in Poetry


First, assume an attitude of welcome;
Whatever sunrise brings, it must be borne.
We descended the sun’s ladder when we came here,
To shed our dress of fire and become.

The shades must be drawn back, the light enlarge
The borders of the morning like a dream.
Those flat white walls must open to the future.
Do not permit the fear to stop you falling

Against the space between you and the window;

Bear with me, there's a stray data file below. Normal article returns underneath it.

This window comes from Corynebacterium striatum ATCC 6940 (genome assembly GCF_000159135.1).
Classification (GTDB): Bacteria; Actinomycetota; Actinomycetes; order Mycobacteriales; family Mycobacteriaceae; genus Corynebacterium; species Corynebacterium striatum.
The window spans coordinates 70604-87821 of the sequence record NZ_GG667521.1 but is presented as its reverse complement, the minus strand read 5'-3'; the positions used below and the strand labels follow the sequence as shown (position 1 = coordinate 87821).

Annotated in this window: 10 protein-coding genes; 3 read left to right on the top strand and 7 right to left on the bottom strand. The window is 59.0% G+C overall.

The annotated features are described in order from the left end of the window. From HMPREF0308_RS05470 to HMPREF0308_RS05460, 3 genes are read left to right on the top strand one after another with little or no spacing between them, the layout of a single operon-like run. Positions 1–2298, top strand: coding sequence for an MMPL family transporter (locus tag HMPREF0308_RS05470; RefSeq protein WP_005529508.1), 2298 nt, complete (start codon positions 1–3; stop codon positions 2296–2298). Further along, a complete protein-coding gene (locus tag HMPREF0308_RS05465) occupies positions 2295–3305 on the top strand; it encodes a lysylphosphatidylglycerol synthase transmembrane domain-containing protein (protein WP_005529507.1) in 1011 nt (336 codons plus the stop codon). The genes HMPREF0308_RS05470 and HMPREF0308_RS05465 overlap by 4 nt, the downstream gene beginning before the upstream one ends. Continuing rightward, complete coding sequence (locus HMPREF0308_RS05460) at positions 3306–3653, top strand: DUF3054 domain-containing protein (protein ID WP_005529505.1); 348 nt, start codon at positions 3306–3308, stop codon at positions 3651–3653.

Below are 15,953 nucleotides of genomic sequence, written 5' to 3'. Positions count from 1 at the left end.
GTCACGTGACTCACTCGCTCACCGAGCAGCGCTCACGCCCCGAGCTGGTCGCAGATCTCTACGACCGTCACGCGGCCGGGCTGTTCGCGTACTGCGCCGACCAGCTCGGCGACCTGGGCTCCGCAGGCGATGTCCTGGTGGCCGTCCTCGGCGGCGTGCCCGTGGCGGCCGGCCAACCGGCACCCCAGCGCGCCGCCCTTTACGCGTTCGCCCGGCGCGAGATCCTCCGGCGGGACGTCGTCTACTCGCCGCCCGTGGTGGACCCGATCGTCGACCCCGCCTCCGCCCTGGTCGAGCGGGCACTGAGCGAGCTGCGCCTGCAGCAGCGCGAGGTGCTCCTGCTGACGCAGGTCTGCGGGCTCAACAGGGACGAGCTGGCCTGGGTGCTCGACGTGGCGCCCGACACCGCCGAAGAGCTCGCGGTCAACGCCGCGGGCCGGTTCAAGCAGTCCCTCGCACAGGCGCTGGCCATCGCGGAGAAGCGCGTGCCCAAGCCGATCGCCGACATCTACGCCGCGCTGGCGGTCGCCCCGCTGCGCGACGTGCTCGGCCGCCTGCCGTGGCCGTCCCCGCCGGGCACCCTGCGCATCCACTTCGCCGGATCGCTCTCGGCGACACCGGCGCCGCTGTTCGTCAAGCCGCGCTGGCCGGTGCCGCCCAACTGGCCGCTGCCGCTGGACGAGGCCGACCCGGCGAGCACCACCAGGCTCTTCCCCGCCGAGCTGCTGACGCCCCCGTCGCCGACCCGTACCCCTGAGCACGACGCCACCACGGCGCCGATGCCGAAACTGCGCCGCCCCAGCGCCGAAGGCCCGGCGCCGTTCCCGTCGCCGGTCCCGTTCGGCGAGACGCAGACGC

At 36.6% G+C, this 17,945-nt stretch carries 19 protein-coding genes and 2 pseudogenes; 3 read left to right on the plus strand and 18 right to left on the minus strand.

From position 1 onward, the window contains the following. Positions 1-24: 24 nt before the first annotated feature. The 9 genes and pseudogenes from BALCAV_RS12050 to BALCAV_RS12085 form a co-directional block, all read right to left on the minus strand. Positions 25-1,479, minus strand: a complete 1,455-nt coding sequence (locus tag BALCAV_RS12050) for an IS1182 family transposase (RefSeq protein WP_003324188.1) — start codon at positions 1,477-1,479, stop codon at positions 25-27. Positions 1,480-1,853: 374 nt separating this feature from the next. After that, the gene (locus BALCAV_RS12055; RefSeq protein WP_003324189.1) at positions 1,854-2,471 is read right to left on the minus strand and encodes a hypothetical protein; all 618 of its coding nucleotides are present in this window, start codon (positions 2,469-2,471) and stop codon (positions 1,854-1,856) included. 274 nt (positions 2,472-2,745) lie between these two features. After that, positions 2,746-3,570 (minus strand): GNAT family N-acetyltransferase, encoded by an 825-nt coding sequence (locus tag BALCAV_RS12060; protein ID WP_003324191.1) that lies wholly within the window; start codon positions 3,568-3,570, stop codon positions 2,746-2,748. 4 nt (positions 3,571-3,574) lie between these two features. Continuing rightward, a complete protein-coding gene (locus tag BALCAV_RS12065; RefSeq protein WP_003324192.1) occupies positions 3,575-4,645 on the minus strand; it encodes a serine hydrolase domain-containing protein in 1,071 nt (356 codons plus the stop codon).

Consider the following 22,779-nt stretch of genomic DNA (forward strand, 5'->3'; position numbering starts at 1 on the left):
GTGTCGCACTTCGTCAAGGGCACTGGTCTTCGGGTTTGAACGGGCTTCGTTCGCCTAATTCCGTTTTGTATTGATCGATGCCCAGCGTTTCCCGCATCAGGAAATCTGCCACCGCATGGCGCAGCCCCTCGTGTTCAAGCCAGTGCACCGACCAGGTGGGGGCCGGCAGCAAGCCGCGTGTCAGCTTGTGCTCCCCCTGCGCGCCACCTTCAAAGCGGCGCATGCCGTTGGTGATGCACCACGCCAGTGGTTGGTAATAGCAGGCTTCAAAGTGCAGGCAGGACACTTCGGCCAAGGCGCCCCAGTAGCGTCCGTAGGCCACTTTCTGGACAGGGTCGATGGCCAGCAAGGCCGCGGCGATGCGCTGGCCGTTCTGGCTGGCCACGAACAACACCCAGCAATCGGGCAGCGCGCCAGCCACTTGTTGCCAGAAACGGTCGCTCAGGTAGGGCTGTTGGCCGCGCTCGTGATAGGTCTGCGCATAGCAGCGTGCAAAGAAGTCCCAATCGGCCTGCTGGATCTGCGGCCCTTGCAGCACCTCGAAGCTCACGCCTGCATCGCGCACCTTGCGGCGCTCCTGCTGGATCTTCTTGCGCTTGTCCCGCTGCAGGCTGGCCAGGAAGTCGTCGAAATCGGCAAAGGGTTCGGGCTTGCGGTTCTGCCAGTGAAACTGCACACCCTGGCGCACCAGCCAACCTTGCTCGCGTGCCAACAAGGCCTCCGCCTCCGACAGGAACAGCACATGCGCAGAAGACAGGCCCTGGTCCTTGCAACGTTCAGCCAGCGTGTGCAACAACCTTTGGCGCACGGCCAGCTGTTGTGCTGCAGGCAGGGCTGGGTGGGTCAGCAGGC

You will hang there like a dragonfly,
The leaf of your brief body waterborne.
Stretch out your hands as if unfolding linen:

The morning must be shaken dry of sleep.
If no words come, remember each day’s lesson:
Lift me from dark water to the sunlight,
Until the water rises, and I slip.


Ben Morgan is an Oxford-based writer interested in fairytale, myth and tragedy. He has a DPhil in Shakespeare studies from Oxford where he still teaches drama and literature.

His sequence ‘Medea in Corinth: Poems, Prayers, Letters and a Curse’, retelling ‘Medea’ through sonnets, prayers and drama, is published by Poetry Salzburg (see: He is working on a Shakespeare monograph, and a novel about a mother’s loss of a child.